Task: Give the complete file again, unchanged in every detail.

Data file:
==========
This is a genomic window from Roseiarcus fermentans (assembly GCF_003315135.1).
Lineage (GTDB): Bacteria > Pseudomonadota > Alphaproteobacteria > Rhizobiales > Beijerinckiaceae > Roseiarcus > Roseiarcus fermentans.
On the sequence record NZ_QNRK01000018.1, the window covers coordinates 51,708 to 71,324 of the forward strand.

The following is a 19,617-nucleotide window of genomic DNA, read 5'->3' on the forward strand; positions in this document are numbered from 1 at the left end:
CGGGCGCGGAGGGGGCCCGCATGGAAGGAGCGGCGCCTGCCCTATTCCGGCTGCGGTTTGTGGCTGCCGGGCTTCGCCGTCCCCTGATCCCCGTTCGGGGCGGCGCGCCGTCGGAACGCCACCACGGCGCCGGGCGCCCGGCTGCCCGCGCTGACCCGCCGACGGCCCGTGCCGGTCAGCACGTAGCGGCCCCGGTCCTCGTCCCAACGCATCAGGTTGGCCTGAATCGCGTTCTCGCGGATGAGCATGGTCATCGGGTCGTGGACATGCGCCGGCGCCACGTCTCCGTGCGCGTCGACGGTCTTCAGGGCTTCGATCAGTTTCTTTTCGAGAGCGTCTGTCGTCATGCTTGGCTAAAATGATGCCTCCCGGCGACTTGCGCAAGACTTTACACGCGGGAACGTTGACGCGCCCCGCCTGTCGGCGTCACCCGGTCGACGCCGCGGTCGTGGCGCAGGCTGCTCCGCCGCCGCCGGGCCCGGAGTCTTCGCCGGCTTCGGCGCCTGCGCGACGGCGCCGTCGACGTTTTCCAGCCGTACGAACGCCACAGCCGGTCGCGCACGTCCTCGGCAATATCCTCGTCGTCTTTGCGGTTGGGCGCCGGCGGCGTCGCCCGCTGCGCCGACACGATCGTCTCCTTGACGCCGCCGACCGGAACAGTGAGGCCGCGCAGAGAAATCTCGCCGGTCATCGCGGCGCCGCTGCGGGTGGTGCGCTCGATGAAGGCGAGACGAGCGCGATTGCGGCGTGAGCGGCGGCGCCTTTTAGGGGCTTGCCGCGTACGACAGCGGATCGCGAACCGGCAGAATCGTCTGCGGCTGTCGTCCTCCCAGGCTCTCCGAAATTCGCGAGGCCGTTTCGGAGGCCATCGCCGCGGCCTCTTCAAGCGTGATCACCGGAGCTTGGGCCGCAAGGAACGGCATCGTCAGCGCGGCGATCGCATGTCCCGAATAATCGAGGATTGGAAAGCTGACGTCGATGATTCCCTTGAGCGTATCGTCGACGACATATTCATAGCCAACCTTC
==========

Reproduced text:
This is a genomic window from Roseiarcus fermentans (assembly GCF_003315135.1).
Lineage (GTDB): Bacteria > Pseudomonadota > Alphaproteobacteria > Rhizobiales > Beijerinckiaceae > Roseiarcus > Roseiarcus fermentans.
On the sequence record NZ_QNRK01000018.1, the window covers coordinates 51,708 to 71,324 of the forward strand.

The following is a 19,617-nucleotide window of genomic DNA, read 5'->3' on the forward strand; positions in this document are numbered from 1 at the left end:
CGGGCGCGGAGGGGGCCCGCATGGAAGGAGCGGCGCCTGCCCTATTCCGGCTGCGGTTTGTGGCTGCCGGGCTTCGCCGTCCCCTGATCCCCGTTCGGGGCGGCGCGCCGTCGGAACGCCACCACGGCGCCGGGCGCCCGGCTGCCCGCGCTGACCCGCCGACGGCCCGTGCCGGTCAGCACGTAGCGGCCCCGGTCCTCGTCCCAACGCATCAGGTTGGCCTGAATCGCGTTCTCGCGGATGAGCATGGTCATCGGGTCGTGGACATGCGCCGGCGCCACGTCTCCGTGCGCGTCGACGGTCTTCAGGGCTTCGATCAGTTTCTTTTCGAGAGCGTCTGTCGTCATGCTTGGCTAAAATGATGCCTCCCGGCGACTTGCGCAAGACTTTACACGCGGGAACGTTGACGCGCCCCGCCTGTCGGCGTCACCCGGTCGACGCCGCGGTCGTGGCGCAGGCTGCTCCGCCGCCGCCGGGCCCGGAGTCTTCGCCGGCTTCGGCGCCTGCGCGACGGCGCCGTCGACGTTTTCCAGCCGTACGAACGCCACAGCCGGTCGCGCACGTCCTCGGCAATATCCTCGTCGTCTTTGCGGTTGGGCGCCGGCGGCGTCGCCCGCTGCGCCGACACGATCGTCTCCTTGACGCCGCCGACCGGAACAGTGAGGCCGCGCAGAGAAATCTCGCCGGTCATCGCGGCGCCGCTGCGGGTGGTGCGCTCGATGAAGGCGAGACGAGCGCGATTGCGGCGTGAGCGGCGGCGCCTTTTAGGGGCTTGCCGCGTACGACAGCGGATCGCGAACCGGCAGAATCGTCTGCGGCTGTCGTCCTCCCAGGCTCTCCGAAATTCGCGAGGCCGTTTCGGAGGCCATCGCCGCGGCCTCTTCAAGCGTGATCACCGGAGCTTGGGCCGCAAGGAACGGCATCGTCAGCGCGGCGATCGCATGTCCCGAATAATCGAGGATTGGAAAGCTGACGTCGATGATTCCCTTGAGCGTATCGTCGACGACATATTCATAGCCAACCTTC